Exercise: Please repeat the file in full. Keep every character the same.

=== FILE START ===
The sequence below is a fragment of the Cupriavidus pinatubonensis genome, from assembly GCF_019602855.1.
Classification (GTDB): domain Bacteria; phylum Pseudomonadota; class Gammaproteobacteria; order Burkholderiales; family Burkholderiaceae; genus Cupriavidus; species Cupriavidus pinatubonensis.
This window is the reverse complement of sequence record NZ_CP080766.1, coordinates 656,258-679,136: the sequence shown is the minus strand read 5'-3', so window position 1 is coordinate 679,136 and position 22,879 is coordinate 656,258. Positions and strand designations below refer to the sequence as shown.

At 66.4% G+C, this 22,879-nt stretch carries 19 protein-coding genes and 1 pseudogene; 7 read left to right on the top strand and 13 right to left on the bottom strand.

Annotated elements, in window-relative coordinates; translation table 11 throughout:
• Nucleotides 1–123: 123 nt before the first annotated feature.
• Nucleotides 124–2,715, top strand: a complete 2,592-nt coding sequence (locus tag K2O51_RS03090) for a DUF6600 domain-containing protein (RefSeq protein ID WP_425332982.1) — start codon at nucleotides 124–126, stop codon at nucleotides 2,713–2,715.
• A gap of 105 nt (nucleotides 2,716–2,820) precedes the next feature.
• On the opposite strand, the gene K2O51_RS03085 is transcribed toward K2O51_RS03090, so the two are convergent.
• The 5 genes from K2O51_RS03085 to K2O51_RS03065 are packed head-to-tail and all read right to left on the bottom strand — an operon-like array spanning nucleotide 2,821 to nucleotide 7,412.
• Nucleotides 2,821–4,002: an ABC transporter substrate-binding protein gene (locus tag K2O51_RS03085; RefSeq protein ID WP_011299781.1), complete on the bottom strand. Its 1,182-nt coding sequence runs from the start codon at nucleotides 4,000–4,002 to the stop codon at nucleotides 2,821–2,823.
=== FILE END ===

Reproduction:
The sequence below is a fragment of the Cupriavidus pinatubonensis genome, from assembly GCF_019602855.1.
Classification (GTDB): domain Bacteria; phylum Pseudomonadota; class Gammaproteobacteria; order Burkholderiales; family Burkholderiaceae; genus Cupriavidus; species Cupriavidus pinatubonensis.
This window is the reverse complement of sequence record NZ_CP080766.1, coordinates 656,258-679,136: the sequence shown is the minus strand read 5'-3', so window position 1 is coordinate 679,136 and position 22,879 is coordinate 656,258. Positions and strand designations below refer to the sequence as shown.

At 66.4% G+C, this 22,879-nt stretch carries 19 protein-coding genes and 1 pseudogene; 7 read left to right on the top strand and 13 right to left on the bottom strand.

Annotated elements, in window-relative coordinates; translation table 11 throughout:
• Nucleotides 1–123: 123 nt before the first annotated feature.
• Nucleotides 124–2,715, top strand: a complete 2,592-nt coding sequence (locus tag K2O51_RS03090) for a DUF6600 domain-containing protein (RefSeq protein ID WP_425332982.1) — start codon at nucleotides 124–126, stop codon at nucleotides 2,713–2,715.
• A gap of 105 nt (nucleotides 2,716–2,820) precedes the next feature.
• On the opposite strand, the gene K2O51_RS03085 is transcribed toward K2O51_RS03090, so the two are convergent.
• The 5 genes from K2O51_RS03085 to K2O51_RS03065 are packed head-to-tail and all read right to left on the bottom strand — an operon-like array spanning nucleotide 2,821 to nucleotide 7,412.
• Nucleotides 2,821–4,002: an ABC transporter substrate-binding protein gene (locus tag K2O51_RS03085; RefSeq protein ID WP_011299781.1), complete on the bottom strand. Its 1,182-nt coding sequence runs from the start codon at nucleotides 4,000–4,002 to the stop codon at nucleotides 2,821–2,823.